3/22: Today we were in Tuskegee, where we learned more about the Tuskegee Airmen. I liked learning more about the civilians and non-pilots who were just as influential to the wars as the pilots were. I loved visiting Tuskegee University because it’s such a historical site with a rich history, like Booker T. Washington being the first principal of the school. Looking forward to tomorrow! xo.
3/23: The most impactful moment during today’s adventure was the conversation we had with Dr. Cherry at the Dexter Avenue Baptist Church. She was very charismatic, energetic and wise. From the time she began speaking during her introduction until the end of her tour, everything said mesmerized me. The entire time I was holding back my tears because I was internalizing every word said. A few of the things that stood out to me were her telling us to take full advantage of our education for upward social mobility, and her telling us to keep characteristics like love and character in our minds. I loved her advice about having standards when it comes down to picking a spouse. She said that we need to have someone who will take a stance for something. That’s really important to me because my interests include things that I feel I need to take a more radical stance on. I loved that she gave us the definition of love via Howard Thurman. You know love when you can be vulnerable around someone, but secure in your trust that they’ll protect your back.
All in all, these were just a few of the things that touched me, but I enjoyed every bit of it! Xo- Jameelah M.
Hearing news on tv is impactful to an extent, but being able to be in the presence of a victim of the injustice that we hear about on the news was crazy. Listening the story of Anthony Hinton who was falsely accused and wrongfully convicted, and then having him walk in the room and tell us in person his experience truly broke my heart. It's hard to put into words all the emotions I felt, especially when I found out how little the cops cared about whether he was guilty or not.
I was able to get a greater understanding of the issues that so many of black people fall victim to. Hearing a man who literally lost half his life for something he didn't do, again, broke my heart, and I was filled with anger; but that anger inspired me. I was inspired to think about ways in which I can use my education to help. I was inspired to not tolerate an injustice when I see one, and there are so many in our society today. I'm so glad I got the opportunity to hear Anthony's story, which I wouldn't have been able to do had I not come on this trip.
- Ashley Mitchell
So far, the most impactful part of the trip to me was visiting the African American museum in D.C, listening to Dr. Benjamin Newhouse, and listening to Dr. Cherry give a tour of Dr. King Jr.'s home. All of these moments have given me advice, understanding, and confidence in my future endeavors when educating. I've learn so much in the museum and it gave me a sense of pride in my culture, making me eager to tell my future students and mentees! I asked Dr. Newhouse for advice in getting my students, who are mostly African Americans, more engage in their culture, and he enlightened me dearly. He told me to start at the beginning and ask them what they want to be and whatever they want to be start with knowing their history. Dr. Cherry was filled with character and I loved her! She gave us all hope and laughs. She made me feel strong and like I can make an extraordinary impact, today, even though I feel so ordinary.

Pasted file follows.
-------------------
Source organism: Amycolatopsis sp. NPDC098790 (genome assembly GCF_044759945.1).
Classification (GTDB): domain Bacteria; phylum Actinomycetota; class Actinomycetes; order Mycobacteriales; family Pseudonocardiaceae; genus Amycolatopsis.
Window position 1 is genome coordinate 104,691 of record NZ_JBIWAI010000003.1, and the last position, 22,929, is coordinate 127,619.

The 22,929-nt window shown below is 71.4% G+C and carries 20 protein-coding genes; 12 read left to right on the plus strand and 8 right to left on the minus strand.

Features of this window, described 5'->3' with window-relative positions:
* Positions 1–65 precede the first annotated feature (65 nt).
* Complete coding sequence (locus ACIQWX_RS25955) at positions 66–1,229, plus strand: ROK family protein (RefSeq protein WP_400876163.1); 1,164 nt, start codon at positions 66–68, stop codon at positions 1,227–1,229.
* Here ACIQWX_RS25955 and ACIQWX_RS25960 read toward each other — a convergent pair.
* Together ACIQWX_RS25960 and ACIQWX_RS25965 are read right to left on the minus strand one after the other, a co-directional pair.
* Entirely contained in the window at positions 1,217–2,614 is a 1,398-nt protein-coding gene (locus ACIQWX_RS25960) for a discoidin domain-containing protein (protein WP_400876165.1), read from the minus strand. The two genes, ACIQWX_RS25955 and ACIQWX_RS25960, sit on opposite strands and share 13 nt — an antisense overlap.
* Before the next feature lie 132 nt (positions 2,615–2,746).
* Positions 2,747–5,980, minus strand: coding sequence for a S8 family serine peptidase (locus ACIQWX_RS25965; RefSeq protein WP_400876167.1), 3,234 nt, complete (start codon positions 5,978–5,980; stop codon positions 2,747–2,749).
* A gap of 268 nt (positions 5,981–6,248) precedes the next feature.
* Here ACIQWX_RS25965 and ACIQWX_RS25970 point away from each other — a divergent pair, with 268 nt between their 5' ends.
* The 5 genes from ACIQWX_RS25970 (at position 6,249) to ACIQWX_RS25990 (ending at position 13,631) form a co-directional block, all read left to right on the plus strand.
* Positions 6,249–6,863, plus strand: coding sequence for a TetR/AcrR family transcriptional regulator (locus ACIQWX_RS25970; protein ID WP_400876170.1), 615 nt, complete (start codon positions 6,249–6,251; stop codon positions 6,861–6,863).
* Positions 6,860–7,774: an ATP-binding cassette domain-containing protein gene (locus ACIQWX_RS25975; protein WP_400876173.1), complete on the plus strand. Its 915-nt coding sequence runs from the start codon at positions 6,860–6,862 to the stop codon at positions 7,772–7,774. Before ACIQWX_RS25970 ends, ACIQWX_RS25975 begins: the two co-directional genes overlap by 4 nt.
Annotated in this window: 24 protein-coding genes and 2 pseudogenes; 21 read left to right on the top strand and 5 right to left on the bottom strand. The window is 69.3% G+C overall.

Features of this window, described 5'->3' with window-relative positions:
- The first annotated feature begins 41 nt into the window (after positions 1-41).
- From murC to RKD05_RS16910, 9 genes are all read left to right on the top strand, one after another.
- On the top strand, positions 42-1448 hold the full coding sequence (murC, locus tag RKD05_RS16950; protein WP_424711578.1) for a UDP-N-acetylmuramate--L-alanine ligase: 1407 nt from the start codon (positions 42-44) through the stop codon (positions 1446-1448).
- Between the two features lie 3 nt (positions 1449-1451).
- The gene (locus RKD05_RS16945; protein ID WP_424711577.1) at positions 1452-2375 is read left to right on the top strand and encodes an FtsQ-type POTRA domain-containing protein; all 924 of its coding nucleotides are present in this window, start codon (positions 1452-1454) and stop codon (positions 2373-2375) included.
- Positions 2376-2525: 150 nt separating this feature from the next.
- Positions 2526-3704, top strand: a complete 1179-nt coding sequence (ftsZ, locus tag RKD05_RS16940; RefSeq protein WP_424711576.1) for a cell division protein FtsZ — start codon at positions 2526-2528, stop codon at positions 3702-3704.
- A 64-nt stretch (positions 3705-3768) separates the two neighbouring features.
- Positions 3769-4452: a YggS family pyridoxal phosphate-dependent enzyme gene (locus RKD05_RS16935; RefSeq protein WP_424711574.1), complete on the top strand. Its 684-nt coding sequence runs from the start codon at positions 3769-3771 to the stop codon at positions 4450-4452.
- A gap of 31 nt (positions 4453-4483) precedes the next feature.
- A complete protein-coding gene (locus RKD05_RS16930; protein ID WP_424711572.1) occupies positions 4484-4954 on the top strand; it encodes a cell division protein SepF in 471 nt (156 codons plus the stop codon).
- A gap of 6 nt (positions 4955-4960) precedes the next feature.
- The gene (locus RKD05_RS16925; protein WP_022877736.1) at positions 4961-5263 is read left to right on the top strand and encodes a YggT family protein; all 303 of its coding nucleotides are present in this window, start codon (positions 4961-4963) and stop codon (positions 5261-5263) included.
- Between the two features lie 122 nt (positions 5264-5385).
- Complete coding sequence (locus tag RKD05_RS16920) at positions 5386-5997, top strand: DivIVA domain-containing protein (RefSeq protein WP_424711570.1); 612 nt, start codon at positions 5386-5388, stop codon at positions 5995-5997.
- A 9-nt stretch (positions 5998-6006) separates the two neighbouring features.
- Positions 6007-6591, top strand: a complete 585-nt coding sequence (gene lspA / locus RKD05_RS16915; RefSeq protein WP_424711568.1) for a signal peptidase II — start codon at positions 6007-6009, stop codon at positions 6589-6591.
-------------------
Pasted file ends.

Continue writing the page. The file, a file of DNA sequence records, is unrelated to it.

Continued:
So today I figured out what type of lawyer I want to be. I was between business and defense but today opened my eyes to the need of good defense lawyers because to many innocent men are getting put in jail because they have Incompetent lawyer defending them and the don't have money to hire these lawyers so I would donate me time and service for the community.
Today was a day of stark contrasts. The largest of them between the tour guide at the state capitol and Dr. Sherri Cherry at Dr. King's home.
The tour guide came across as uninterested, dispassionate, and dismissive of actual history. Throughout the tour, it was evident that the tour guide was hesitant or reluctant to mention slaves or go in depth about the civil rights movement. Slaves were referred to as immigrants, which assumes that they moved to America voluntarily for their own good. When discussing the marketplace in the capitol, the tour guide said fruits and vegetables and other goods were sold here and finally admitted to selling slaves in the market when questioned. Overall, I questioned how the civil rights movement and history in general is framed in certain regions of the country.
Not long later, we had the privilege to hear the wise words of Dr. Sherri Cherry. She easily takes the prize for the most inspirational speaker of the trip (so far at least). Her passion for the topic discussed was evident in the way she spoke. I found it amazing that she got a PhD and taught many white students and now lived in her dream home in Rhode Island. Time after time, she filled our minds with inspirational quotes. She told us that the only way that people could step on our backs was if we bent over and allowed it. She told us that if we ever saw a good fight, we should get into it. She told us that love should be defined as feeling completely comfortable with complete vulnerability with another individual. She told us many of us might not have experienced love the way Dr. King did - when he received death threats, he would never talk back, rather he would pray for them. In the end, I came out believing that I should be aggressive in my approach to my passions without regrets but always with love.
Today was the most moving day, whether it was because of a tour guides' apparent ignorance or because of the passion, love, and character of Dr. Cherry.
I think the thing that impacted me the most today was a tie between visiting the Parsonage & getting to hear from Anthony Hinton at the Equal Justice Initiative.